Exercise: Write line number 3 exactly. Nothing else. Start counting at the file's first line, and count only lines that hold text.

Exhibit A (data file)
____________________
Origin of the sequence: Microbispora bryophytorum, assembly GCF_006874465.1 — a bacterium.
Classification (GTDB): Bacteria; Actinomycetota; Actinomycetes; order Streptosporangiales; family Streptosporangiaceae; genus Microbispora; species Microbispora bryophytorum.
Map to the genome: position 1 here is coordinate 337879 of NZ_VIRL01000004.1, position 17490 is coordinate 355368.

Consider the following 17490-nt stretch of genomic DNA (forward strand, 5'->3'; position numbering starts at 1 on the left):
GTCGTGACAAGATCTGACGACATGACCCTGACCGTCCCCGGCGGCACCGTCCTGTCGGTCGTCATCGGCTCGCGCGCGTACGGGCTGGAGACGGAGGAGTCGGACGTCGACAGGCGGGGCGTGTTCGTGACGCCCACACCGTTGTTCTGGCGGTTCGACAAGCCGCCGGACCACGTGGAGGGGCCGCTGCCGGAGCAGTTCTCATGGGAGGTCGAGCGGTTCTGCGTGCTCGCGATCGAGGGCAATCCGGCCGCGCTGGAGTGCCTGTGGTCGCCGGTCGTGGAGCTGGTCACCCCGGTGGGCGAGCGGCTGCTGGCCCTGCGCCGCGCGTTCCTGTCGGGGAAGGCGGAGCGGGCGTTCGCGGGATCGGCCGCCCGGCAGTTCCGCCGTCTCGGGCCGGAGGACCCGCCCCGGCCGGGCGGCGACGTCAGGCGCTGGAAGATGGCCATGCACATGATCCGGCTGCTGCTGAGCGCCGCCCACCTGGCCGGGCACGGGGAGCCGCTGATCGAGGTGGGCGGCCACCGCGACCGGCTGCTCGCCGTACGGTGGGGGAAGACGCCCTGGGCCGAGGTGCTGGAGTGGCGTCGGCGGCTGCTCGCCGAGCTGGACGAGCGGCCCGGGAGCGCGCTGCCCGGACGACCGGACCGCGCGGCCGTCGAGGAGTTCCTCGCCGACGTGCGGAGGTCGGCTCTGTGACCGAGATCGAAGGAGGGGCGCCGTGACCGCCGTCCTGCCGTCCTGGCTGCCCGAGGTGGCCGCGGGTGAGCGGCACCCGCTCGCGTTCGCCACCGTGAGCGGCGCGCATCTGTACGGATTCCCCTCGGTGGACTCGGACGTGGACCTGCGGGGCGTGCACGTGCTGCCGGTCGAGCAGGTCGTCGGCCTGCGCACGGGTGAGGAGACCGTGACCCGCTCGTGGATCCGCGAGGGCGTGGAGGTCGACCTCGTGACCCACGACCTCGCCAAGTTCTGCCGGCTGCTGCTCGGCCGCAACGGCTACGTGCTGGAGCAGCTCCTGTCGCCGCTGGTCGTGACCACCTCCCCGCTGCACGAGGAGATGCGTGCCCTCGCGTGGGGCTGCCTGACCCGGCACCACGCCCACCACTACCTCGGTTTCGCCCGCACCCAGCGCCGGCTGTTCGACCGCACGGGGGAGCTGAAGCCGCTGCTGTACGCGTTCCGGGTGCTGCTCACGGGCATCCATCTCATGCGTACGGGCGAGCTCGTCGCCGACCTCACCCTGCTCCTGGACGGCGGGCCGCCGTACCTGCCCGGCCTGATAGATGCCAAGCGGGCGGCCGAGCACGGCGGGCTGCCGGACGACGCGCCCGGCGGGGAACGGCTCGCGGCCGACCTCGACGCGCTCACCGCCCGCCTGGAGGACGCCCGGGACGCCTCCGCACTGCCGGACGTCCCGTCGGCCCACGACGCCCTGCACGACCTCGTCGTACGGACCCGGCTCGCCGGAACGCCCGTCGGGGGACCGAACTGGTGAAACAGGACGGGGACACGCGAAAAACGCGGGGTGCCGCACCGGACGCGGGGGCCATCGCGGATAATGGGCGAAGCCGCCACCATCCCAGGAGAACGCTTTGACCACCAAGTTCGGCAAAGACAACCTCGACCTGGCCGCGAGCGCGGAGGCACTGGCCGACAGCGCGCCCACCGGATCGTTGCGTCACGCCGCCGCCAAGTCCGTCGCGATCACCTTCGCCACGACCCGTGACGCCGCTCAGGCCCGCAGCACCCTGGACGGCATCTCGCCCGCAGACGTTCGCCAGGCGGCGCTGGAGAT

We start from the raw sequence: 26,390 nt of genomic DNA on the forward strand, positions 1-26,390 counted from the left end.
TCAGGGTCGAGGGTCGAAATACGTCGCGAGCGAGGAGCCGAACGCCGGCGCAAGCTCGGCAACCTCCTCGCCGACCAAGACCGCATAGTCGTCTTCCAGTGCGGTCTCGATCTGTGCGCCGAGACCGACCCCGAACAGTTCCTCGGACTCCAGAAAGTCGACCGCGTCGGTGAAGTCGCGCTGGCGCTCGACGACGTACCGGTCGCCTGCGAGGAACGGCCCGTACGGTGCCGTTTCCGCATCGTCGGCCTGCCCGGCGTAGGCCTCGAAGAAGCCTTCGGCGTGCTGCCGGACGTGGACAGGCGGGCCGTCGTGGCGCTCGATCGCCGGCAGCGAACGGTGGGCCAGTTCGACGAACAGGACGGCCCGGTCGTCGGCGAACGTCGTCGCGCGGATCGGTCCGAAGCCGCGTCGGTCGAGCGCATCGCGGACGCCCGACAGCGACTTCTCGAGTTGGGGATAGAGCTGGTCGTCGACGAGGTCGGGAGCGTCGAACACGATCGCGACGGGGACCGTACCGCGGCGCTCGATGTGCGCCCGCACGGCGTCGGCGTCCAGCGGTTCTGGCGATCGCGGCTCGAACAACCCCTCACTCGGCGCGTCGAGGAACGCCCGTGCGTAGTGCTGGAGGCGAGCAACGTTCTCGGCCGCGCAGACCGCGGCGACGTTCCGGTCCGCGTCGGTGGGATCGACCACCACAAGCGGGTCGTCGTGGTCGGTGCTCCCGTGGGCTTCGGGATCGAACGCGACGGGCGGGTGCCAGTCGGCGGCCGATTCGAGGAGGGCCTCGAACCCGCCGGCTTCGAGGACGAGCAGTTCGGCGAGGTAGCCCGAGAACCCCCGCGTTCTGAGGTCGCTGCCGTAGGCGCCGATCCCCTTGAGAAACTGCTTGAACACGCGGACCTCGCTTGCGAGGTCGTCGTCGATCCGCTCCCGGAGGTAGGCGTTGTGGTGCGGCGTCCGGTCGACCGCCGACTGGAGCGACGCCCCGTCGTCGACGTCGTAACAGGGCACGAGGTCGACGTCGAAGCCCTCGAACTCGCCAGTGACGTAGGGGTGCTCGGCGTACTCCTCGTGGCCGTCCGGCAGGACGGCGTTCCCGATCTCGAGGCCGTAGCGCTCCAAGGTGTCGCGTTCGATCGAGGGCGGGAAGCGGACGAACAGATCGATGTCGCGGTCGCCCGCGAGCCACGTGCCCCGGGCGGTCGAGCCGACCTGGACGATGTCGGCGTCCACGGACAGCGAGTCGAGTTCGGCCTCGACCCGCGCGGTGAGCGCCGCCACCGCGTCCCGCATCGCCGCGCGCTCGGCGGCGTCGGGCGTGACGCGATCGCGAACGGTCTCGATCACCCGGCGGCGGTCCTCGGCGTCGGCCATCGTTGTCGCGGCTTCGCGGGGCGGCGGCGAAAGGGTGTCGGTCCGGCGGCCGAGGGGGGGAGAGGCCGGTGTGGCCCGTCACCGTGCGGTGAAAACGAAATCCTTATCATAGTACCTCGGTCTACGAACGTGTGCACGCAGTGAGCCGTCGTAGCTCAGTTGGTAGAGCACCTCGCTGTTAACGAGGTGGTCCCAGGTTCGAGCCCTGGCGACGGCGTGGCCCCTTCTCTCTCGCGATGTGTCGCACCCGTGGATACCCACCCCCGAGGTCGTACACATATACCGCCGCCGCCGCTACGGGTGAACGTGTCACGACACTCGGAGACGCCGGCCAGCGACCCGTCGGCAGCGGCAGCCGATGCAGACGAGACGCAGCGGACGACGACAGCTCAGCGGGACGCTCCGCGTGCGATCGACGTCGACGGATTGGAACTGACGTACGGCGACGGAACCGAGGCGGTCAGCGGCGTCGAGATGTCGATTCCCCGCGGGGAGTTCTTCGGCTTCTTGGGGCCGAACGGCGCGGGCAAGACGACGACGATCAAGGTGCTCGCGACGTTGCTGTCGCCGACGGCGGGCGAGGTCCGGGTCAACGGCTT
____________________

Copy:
Map to the genome: position 1 here is coordinate 337879 of NZ_VIRL01000004.1, position 17490 is coordinate 355368.